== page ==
5 things learned from the Yellow Jackets’ rough day at Clemson

Clemson defensive tackle DeMonte Capehart (19) sacks Georgia Tech quarterback Haynes King (10) during the second half of an NCAA college football game Saturday, Nov. 11, 2023, in Clemson, S.C. (AP Photo/Jacob Kupferman)

Credit: AP

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Clemson defensive tackle DeMonte Capehart (19) sacks Georgia Tech quarterback Haynes King (10) during the second half of an NCAA college football game Saturday, Nov. 11, 2023, in Clemson, S.C. (AP Photo/Jacob Kupferman)

Credit: AP

Georgia Tech was humbled Saturday in a 42-21 loss at Clemson, a defeat that was not as close as the final score would indicate.

The Tigers dictated the outcome starting early in the second quarter before opening up a 35-point lead in the fourth period. Tech (5-5, 4-3 ACC) had no answers for the Clemson defense which recorded four sacks, four interceptions and 11 tackles for loss.

Here are five other things learned from the Jackets’ humbling loss in Death Valley:

1. Regicide

Before Tech quarterback Haynes King met with reporters Saturday in the bowels of Memorial Stadium, Tech coach Brent Key grabbed his QB and pulled him in for a neck-to-neck conversation with words of support and love.

King needed some love after what may go down as the worst game of his collegiate career.

The sophomore was hammered and harassed all day long inside Memorial Stadium. He was sacked four times and hurried three times more. He threw four interceptions and had six other passes broken up. He tried his darnedest to get something going with his legs, but couldn’t find any daylight past Clemson’s fierce front seven.

“They just had a really good scheme,” King said, a small gash visible and still fresh on his right forearm. “They played hard. Physical, fast. We just couldn’t convert, couldn’t make that play which seemed to be happening the last two weeks. It happens. Sometimes you just gotta find a way.

“Games like this you just gotta find a way. You gotta be gritty. You know things are gonna go bad, things are gonna go good. Just gotta find a way to keep it consistent.”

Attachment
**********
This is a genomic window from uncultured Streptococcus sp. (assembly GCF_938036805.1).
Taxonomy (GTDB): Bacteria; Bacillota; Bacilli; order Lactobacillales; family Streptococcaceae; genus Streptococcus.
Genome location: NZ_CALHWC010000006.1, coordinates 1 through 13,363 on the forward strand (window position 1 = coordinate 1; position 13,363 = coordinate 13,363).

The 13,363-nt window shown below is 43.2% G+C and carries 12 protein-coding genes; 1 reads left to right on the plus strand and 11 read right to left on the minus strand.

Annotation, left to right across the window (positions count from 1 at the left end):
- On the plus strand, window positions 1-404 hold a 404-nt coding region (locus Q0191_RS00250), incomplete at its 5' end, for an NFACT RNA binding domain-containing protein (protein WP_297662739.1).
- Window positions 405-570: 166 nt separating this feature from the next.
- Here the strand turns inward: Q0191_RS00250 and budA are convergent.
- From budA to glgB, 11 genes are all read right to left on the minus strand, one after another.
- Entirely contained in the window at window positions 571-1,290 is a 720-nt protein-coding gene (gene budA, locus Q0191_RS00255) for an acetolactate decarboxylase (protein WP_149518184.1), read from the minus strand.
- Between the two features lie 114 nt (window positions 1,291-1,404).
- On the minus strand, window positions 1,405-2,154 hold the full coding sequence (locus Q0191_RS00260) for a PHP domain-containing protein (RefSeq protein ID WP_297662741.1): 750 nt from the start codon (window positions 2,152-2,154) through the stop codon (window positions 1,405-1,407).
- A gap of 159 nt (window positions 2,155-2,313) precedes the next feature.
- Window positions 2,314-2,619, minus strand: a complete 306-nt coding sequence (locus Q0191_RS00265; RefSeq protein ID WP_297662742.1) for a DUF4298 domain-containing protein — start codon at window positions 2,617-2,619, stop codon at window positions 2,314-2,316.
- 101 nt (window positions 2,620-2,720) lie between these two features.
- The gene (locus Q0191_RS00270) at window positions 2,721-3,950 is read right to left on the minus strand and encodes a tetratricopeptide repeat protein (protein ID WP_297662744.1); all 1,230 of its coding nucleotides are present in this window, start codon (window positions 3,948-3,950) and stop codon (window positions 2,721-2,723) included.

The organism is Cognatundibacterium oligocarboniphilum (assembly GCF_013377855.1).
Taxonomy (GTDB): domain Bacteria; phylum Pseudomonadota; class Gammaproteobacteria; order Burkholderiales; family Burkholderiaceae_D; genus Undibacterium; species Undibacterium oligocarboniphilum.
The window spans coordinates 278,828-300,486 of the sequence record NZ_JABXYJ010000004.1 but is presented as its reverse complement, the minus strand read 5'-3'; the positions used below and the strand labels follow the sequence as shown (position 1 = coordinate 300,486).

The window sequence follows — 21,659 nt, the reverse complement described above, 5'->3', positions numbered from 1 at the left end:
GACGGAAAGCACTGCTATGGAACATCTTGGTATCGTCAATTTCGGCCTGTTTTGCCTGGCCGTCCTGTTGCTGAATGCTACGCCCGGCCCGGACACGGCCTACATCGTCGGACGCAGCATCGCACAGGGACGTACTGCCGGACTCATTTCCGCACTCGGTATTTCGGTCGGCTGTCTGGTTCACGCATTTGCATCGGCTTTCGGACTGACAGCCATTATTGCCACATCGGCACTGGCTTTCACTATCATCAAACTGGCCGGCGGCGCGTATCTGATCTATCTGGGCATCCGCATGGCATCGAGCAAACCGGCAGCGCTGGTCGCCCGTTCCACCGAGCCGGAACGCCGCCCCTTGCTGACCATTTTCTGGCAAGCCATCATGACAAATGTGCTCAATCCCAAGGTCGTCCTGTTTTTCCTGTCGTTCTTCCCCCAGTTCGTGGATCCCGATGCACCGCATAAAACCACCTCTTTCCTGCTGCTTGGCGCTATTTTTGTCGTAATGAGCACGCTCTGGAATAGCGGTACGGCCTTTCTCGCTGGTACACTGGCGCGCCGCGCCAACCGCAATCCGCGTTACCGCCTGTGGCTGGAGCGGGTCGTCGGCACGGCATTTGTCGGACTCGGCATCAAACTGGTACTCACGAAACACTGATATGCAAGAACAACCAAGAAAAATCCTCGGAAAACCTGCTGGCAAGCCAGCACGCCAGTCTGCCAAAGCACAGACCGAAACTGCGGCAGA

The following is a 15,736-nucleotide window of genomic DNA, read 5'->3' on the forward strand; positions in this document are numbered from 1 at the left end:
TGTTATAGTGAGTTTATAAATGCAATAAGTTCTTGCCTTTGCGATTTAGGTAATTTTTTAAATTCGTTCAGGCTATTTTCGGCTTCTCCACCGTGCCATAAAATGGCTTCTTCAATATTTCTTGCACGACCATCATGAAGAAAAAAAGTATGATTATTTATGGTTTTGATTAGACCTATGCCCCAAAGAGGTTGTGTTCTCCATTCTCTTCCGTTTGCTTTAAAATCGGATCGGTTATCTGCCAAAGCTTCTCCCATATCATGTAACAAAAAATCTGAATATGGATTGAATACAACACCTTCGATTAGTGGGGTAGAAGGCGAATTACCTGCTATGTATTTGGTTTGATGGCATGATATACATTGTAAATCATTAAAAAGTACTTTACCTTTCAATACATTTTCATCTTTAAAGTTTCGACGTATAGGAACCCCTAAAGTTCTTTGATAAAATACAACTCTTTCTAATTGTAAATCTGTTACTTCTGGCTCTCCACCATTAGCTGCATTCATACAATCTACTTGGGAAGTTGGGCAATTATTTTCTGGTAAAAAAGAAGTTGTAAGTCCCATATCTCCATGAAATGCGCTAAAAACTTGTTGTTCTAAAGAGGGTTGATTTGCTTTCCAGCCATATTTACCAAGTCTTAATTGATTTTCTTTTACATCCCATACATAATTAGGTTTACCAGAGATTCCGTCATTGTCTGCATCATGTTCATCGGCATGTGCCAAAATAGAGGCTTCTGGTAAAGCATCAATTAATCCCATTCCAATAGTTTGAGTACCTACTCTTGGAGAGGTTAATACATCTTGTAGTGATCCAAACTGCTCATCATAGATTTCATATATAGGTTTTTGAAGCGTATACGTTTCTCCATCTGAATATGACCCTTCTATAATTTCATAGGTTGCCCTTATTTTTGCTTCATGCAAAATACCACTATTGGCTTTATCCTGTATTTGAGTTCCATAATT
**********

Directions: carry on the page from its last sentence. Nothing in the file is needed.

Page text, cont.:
King had one passing yard through one half Saturday. He finished with a season-low 129 yards through the air on just 13 completions. One of his career-high four interceptions went 46 yards the other way for a touchdown.

2. No silver lining

Any thoughts of Tech’s loss having a silver lining for the Jackets, maybe serving as a barometer for just how far Key’s program needs to go to reach a championship level of football, were put to rest by Key immediately following the result.

“Losses eat you up. You win and you start to get accustomed to winning and you start to understand how to win. Same thing goes with losing. There’s no silver linings,” the first-year coach said. “Are there things we’ve got to take from this game and get better at? Things we got to see where we are now versus other competition? Yeah, we do, in a lot of phases, a lot of ways. There’s no silver linings in games that you lose.”

Tech has now lost nine in a row to Clemson and eight in a row at Memorial Stadium. The Jackets briefly looked like they would finally snap those skids when King scored on a 4-yard run with 6:36 left in the first quarter to put Tech up 7-0.

But the Tigers (6-4, 3-4 ACC), the preseason favorite to win the ACC and the defending ACC champions, put Tech back in its place by scoring 42 straight points over 28:59 of game clock.

The Jackets had won five of their first nine games, were on a modest two-game winning streak and had two victories over ranked opponents on their resume. It was clear Saturday, however, the Tigers were on a different plane than their opponents.

“That’s gonna sit in everybody’s stomach for a little bit. Made everybody sick,” King said. “Let’s go this week, prepare just like every other week. Let’s get it.”

3. Title hopes over, bowl hopes hang in the balance